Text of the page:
If you feel nostalgic after getting rid of the item, find the photo and gaze at the beauty of those former items.
I had stacks and totes of books. Got rid of them all. Now when I finish a book it goes to my mom or to the thrift store immediately.
+1
When my mother passed away, years ago, there were some nostalgic things I really didn't want to own, but wanted to remember. I took photos. I'm using the same method as I (now recently retired) begin going through our home. Photos really help, allowing you to let go of the thing but keep the memory.
I'd like to live as a poor man with lots of money. ~Pablo Picasso
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legio XX
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Re: Help/Advice with Decluttering

Post by legio XX »

WilliamRice wrote: Tue Mar 03, 2020 9:13 pm ... - Iam starting with my comics and graphic novels. I have a lot graphic novels that I have read but will probably never re-read again.
I sold almost all of mine 17-18 years ago. I kept only those I had a personal connection to - like a story that I wrote or an artist whose work I have on the wall. The interest in these books, that were not archived but just sitting on the shelves, was gratifying and enjoyably spent. I have only once gone to a specialized collection to look at something I sold (a Barry Smith Conan). The memories are fine, thank you. Sell if there's no reason to keep them.

This isn't necessarily rational. I have kept some weird things like a ring that belonged to my stepfather - we never got along but I like and sometime wear the ring - and a very old photo of a distant relative I never met - the kid looks like me. Go figger.

As Mari Kondo says - keep what gives you joy. Weird, but she has me sorting my socks and hanging shirts according to color :shock: . . . All things in moderation.
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JupiterJones
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Re: Help/Advice with Decluttering

Post by JupiterJones »

bob60014 wrote: Wed Mar 04, 2020 8:59 am Decluttering and downsizing is very liberating. Plus the knowledge that at the time of my death, no one needs to deal with my unwanted stuff!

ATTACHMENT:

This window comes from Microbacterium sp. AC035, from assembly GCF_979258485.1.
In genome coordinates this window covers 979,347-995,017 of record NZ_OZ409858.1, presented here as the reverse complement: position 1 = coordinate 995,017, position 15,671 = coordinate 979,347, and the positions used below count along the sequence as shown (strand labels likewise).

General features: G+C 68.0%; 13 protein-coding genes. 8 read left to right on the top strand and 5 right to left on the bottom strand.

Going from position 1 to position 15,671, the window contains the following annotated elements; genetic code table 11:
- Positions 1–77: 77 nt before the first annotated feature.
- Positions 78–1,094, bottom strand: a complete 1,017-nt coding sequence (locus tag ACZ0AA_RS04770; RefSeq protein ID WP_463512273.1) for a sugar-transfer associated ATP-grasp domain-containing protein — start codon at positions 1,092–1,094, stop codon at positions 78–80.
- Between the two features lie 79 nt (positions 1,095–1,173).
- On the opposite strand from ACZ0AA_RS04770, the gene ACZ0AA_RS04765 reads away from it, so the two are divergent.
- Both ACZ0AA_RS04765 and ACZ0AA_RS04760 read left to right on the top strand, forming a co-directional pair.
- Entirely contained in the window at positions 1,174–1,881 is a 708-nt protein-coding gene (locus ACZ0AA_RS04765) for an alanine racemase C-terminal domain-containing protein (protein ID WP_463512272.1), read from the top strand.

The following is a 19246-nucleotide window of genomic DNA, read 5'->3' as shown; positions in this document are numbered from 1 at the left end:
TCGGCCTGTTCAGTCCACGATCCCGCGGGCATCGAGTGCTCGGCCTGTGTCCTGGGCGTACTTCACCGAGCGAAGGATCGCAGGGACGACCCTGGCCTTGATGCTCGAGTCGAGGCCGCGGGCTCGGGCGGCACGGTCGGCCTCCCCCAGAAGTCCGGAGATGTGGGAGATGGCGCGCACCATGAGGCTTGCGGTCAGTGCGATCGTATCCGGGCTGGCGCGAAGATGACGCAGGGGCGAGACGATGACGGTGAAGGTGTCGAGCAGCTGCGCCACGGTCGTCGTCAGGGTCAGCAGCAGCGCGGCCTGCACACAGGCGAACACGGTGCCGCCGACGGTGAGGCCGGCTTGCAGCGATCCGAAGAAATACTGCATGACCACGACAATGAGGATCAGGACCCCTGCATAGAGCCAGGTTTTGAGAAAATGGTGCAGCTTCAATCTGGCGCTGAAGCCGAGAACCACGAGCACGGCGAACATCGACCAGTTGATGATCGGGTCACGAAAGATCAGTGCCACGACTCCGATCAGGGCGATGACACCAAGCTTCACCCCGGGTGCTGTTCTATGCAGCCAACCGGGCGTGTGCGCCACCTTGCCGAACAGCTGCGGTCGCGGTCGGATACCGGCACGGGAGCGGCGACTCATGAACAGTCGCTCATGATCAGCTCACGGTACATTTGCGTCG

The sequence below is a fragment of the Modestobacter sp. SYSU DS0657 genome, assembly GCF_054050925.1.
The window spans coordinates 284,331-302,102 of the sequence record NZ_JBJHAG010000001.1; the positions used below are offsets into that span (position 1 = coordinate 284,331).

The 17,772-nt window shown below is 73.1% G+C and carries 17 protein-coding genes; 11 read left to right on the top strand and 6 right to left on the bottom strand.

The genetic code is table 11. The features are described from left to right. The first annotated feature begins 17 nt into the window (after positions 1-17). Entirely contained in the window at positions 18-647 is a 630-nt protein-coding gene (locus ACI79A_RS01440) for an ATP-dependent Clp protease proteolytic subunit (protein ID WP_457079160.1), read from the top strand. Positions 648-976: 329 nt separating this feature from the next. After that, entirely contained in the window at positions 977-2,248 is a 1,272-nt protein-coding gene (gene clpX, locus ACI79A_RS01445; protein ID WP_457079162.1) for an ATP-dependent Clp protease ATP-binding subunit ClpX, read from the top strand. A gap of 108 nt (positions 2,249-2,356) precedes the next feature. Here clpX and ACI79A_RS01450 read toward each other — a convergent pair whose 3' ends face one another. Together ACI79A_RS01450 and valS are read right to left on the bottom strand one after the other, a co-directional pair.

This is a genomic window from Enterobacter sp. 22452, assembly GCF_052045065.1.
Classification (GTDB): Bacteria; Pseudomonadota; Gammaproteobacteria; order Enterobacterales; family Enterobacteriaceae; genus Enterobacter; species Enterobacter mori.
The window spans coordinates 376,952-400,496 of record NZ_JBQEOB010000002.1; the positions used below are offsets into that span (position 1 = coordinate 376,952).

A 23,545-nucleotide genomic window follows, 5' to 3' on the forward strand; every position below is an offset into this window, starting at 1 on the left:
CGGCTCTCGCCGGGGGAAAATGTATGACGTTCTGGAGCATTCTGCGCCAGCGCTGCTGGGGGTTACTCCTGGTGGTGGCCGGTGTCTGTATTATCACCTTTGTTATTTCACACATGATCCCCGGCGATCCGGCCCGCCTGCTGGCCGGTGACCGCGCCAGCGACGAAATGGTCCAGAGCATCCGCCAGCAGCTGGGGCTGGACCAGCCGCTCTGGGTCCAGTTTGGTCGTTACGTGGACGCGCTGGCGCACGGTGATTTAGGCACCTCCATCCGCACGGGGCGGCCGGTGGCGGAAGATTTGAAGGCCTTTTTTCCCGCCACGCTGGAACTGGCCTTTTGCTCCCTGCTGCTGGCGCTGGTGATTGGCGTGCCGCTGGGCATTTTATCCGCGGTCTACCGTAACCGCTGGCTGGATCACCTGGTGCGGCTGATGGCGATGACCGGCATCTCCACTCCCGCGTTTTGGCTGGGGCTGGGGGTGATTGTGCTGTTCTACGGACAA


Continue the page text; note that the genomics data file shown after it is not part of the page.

Reminds me of something the Swedes call "döstädning" or "death cleaning":

https://www.realsimple.com/home-organiz ... h-cleaning
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Caduceus
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Re: Help/Advice with Decluttering

Post by Caduceus »

You could keep some of your favorite graphic novels. One of the things I did when I was decluttering was that if things were of sentimental value to me, I'd choose to keep one of a type, one of an event, and then take photos of the rest.

I had a lot of childhood toys - I kept just a couple that still bring a smile to my face and they remind me that in some ways, I'll always be a kid. The rest I gave away to charities.

I found it revealing to begin with the premise of asking myself what I'd rather keep first. If you're asked point-blank, without being able to see any of your possessions, what are the things most important to you? What would you say? Work around that. It was easy for me to figure our by asking some questions of myself what really mattered to me and what didn't. I think I got rid of 95% of my books (I read on the Kindle so physical books don't make sense). I got rid of 50% of my clothes, and 90% of my non-essential papers (I kept only things related to family history and tax documents, etc.)

But I'm a very sentimental person, so I do have maybe four boxes filled with things from my past. When I'm ready to part with them, they will go, but until then, these things ground me and were/are a part of my story, so I'm alright holding on to them.